There were three features that attracted me to Beacon when I moved to the city in 2008. Along with being incredibly affordable (unfortunately, that is no longer the case) it was a quick train ride into Manhattan and also, there were a number of independent shops in the neighborhood that were fun to browse on a quiet afternoon.
As someone who had spent most of her life in the Hudson Valley, I appreciated the walkability of the area and the fact it offered activities other than the generic experience of cruising the mall. There were community events, like Second Saturday and Electric Windows (which back in the day was sort of a open concept gallery meets block party). I loved exploring the stores and causally chatting with the owner.
Many of the people I met were visionaries who wanted to bring something new and unique to the area. They wanted to provide an alternative to NYC or strip malls, and I was there for it. Like I said, one of the reasons I moved to Beacon was because of the train and I was always taking it. Going to the city was usually the only way I’d find specialty items or really anything I was interested in. NYC was were work aka money, could be found.
The recession and writing for Organic Hudson Valley Magazine is what took my appreciation for small business to the next level. The unstable economy caused many people to reconsider their careers and people began to turn passion projects into full businesses. This provided job opportunities for others who either found work in these small shops or were able to provide supportive services. Eventually, I found myself embarking to the city less and less. For the most part, I could find what I was looking for in my own backyard. Whether it was a workout experience or hair stylist there was someone local providing it and that readers, is a beautiful thing.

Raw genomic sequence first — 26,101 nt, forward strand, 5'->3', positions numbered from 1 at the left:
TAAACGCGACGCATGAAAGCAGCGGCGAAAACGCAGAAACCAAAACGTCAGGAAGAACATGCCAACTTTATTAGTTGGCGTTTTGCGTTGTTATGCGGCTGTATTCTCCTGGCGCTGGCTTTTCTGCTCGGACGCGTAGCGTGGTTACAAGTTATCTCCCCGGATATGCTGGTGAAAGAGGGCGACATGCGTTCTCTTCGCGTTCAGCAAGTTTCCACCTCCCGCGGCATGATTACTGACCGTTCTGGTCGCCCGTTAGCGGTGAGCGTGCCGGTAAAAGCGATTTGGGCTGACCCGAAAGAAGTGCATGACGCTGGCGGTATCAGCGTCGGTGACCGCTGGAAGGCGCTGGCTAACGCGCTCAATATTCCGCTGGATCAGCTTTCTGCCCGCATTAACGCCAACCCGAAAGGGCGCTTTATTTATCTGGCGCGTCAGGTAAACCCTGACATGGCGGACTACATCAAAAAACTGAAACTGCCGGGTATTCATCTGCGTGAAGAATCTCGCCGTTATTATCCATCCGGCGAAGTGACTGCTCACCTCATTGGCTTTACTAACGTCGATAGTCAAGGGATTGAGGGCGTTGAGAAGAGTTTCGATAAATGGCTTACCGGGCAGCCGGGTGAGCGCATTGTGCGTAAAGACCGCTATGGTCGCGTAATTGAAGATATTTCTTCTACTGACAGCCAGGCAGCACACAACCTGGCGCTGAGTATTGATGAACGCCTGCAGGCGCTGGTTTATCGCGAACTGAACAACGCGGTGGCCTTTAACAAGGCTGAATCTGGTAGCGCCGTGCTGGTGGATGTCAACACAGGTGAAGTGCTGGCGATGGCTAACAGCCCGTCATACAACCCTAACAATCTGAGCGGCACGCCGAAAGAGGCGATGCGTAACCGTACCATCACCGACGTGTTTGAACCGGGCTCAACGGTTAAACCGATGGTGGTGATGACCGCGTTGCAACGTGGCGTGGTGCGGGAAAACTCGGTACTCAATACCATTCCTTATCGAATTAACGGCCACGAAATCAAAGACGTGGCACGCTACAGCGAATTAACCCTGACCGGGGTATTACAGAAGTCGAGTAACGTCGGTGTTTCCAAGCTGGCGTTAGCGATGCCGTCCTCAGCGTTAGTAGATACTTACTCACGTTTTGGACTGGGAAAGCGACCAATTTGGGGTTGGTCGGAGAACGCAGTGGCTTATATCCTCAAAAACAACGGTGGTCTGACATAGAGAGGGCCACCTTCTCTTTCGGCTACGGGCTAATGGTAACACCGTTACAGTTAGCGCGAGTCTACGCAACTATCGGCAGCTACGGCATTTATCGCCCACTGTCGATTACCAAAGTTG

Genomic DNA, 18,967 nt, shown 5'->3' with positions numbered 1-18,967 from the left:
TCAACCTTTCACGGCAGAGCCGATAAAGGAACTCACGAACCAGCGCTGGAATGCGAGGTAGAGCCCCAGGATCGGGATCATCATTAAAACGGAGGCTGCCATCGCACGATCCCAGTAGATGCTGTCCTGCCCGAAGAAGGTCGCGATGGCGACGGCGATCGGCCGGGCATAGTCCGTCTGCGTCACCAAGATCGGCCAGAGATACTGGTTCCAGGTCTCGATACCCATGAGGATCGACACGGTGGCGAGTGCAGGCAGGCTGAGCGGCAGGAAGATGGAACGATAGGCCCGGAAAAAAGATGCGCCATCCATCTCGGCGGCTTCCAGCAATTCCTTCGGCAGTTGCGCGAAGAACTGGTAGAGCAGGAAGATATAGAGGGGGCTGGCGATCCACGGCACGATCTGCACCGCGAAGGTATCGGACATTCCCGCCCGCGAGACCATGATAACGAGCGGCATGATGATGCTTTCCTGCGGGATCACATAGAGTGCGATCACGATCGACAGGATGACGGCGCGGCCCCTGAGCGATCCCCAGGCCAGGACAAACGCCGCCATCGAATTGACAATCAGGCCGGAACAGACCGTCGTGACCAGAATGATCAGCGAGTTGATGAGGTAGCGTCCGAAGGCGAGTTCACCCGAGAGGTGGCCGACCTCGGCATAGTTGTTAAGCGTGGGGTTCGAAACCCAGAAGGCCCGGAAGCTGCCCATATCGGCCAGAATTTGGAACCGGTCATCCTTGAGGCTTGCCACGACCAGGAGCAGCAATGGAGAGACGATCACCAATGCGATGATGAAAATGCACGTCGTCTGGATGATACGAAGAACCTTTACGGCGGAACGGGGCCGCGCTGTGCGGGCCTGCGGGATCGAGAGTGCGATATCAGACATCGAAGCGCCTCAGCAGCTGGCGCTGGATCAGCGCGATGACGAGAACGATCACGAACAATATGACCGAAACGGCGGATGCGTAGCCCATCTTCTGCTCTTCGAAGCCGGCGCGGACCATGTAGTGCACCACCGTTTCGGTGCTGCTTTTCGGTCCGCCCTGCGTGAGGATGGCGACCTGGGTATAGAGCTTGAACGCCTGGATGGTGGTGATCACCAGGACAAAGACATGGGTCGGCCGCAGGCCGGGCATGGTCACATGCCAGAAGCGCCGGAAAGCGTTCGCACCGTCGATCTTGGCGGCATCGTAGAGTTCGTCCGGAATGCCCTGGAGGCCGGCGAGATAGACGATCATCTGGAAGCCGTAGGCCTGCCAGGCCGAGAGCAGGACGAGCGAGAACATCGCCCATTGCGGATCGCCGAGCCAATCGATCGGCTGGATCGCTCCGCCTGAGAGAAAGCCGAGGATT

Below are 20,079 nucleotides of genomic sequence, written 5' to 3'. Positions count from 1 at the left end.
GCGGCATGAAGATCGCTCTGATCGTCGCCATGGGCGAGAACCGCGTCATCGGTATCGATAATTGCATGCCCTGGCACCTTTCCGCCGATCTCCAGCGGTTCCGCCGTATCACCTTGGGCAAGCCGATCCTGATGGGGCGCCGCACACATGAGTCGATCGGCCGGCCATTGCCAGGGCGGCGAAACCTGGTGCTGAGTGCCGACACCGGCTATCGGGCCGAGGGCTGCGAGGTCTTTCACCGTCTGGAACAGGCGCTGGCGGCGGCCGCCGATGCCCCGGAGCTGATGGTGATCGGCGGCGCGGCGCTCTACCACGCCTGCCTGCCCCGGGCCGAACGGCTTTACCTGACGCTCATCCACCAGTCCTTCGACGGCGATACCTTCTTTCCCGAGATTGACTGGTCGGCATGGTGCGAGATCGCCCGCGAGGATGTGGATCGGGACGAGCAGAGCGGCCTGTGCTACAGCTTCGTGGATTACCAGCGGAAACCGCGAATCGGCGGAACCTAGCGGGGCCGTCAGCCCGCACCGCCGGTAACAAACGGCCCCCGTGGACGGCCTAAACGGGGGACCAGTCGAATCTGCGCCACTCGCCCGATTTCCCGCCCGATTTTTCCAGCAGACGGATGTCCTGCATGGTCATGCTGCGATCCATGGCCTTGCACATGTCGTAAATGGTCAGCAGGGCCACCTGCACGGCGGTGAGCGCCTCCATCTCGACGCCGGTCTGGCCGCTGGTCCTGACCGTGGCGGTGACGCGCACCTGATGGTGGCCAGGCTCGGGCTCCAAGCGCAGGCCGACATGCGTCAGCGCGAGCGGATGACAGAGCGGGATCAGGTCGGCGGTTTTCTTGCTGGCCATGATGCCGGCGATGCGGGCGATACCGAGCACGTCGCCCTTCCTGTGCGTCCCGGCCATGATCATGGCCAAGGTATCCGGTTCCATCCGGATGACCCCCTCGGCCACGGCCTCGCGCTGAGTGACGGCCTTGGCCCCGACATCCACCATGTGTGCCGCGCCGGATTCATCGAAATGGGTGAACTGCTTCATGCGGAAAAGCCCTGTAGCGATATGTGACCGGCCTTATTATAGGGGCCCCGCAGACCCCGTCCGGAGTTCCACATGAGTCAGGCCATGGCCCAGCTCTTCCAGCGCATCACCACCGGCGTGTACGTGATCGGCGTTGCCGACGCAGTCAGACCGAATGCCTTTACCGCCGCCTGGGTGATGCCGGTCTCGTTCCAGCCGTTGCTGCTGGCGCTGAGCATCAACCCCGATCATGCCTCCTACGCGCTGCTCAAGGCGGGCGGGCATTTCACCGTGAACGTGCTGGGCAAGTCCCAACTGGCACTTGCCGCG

Shopping small local business provides so much more than convenience. It helps grow the economy in your area which brings more prosperity and opportunity. For example, when you buy something from an independent shop, your dollar ends up feeding the community by allowing the store owner to purchase more inventory from the local creatives making products who in turn source from other local vendors.
On a separate but related note, you also find really neat, unique things. My friends often ask how I manage to find such cool products and brands. My answer is always the same: I visit the shops in the area.
The reason I started this blog (and even The Mighty Mite was born of this idea) to show all the amazing stores and restaurants in Beacon and the surrounding neighborhoods. Of course, I still visit NYC. But these days, I spend most of my time visiting the brick and mortars in my regional community to find things for my loved ones and self. I’m always discovering something or someone new and it’s empowering to know that I’m empowering my home to become fiscally and culturally stronger with my dollar. This Saturday is Small Business Saturday, a day dedicated to shopping local independent stores. If you want to see the area thrive, its important to visit the shops and restaurants in the area. Even if money is tight this year, you can support by telling others about your favorite spots in hopes they will visit these places and buy their holiday gifts there. It ends up helping everyone, because like I said, it feeds the local economy and we’re all apart of it one way or another.
This Black Friday and for the remainder of the season, I encourage you to think small. I am by no means telling you to ignore the mall (lots of locals work there and play an important role to our community as well), but make a point to visit the mom and pop shops in your neighborhood. If you need ideas of where to go, check out the holiday shopping guide I’ve created for Organic Hudson Valley Magazine, along with the 10 Hudson Valley Holiday Markets list that I’ve recently shared. Grab your friends and create new holiday memories while supporting your neighbors. It’s what this time of year is all about.
Tell me where you are shopping this holiday season.